Cancer Treatment

Osimertinib in Resected EGFR-Mutated Non–Small-Cell Lung Cancer

In a recent publication in the New England Journal of Medicine, investigators tested the efficacy and safety of osimertinib in the adjuvant setting for EGFR mutated non-small cell lung cancer. The study was a double-blind, phase 3 clinical trial, which randomly assigned patients with completely resected EGFR mutated non-small cell lung cancer in a one-to-one fashion to either 80 mg daily osimertinib or placebo. Patients were treated for up to 3 years. The primary endpoint was disease free survival, in patients with stage II to stage IIIa disease. The secondary endpoints included overall survival, safety, and disease-free survival in the overall population of patients with stage Ib to stage IIIa disease. 682 patients were randomized. The osimertinib arm included 339 patients while the placebo group had 343 patients. At the 2-year mark, 90% of patients with stage II to stage III disease in the osimertinib arm and 44% of those in the placebo arm were alive and disease-free. The overall hazard ratio for disease recurrence or death was 0.17, p-value < 0.001 , with a confidence interval of 0.11–0.26. In the overall population, 89% in the treatment arm and 52% in the placebo arm were alive and disease-free at 24 months. The overall hazard ratio for disease recurrence or death was 0.20, with a p-value < 0.001 with a confidence interval of 0.14–0.30. At 24 months, 90% of patients in the osimertinib group, and 85% of those in the placebo group were alive and did not have central nervous system disease, with a hazard ratio for disease recurrence or death of 0.18. The investigators concluded that for patients with EGFR mutated stage Ib to stage IIIa non-small cell lung cancer, disease-free survival was significantly longer among those who are treated with osimertinib and placebo.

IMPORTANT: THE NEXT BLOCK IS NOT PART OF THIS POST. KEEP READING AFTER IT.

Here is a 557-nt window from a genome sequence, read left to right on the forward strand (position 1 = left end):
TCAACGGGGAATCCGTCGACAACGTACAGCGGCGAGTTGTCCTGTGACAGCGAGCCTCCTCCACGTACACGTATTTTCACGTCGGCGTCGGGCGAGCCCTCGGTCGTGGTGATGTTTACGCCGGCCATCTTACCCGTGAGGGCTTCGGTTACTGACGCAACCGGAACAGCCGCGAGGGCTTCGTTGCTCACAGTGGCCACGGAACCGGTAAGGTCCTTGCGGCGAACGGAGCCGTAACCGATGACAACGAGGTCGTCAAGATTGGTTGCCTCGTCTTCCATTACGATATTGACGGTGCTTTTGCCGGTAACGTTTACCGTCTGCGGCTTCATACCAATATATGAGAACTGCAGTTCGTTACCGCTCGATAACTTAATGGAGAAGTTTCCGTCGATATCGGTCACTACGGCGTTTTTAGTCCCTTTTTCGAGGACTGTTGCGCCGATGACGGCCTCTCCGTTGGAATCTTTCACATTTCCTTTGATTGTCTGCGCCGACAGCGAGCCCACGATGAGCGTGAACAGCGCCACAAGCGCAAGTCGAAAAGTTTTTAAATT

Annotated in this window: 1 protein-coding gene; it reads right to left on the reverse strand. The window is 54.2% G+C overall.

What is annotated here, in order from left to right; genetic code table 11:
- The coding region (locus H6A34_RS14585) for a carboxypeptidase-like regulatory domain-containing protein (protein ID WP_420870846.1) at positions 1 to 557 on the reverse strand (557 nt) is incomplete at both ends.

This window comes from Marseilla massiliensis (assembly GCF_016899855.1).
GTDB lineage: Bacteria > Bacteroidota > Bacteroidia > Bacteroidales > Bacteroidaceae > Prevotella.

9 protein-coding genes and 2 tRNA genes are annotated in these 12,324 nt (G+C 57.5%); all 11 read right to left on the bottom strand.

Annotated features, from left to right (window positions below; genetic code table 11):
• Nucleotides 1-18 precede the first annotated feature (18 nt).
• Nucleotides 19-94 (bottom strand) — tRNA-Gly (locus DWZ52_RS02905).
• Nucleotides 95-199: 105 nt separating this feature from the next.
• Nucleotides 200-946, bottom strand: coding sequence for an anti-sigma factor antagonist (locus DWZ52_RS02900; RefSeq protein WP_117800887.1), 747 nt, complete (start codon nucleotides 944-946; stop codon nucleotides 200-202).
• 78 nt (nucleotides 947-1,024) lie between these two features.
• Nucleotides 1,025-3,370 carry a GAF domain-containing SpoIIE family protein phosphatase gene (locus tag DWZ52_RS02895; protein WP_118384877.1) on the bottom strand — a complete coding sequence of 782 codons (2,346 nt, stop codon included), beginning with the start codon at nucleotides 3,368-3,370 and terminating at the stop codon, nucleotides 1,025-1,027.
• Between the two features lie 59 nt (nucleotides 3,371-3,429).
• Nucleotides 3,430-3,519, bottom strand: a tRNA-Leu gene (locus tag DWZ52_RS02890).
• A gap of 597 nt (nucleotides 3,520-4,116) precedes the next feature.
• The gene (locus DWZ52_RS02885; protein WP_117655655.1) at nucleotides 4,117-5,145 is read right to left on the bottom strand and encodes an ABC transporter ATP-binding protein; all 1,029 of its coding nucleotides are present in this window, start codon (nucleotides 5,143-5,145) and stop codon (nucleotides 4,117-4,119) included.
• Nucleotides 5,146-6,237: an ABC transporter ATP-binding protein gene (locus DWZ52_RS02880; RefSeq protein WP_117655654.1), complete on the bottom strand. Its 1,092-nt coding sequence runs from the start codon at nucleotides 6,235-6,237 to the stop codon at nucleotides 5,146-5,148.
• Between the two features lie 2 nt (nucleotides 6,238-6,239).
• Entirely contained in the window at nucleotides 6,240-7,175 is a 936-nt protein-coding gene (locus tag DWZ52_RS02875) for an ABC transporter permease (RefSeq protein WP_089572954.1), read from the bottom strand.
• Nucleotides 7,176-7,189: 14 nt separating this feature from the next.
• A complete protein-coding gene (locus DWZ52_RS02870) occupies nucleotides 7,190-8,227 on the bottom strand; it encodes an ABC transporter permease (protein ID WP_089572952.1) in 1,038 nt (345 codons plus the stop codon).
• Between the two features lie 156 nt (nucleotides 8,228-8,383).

https://www.nejm.org/doi/full/10.1056/NEJMoa2027071?query=featured_hematology-oncology

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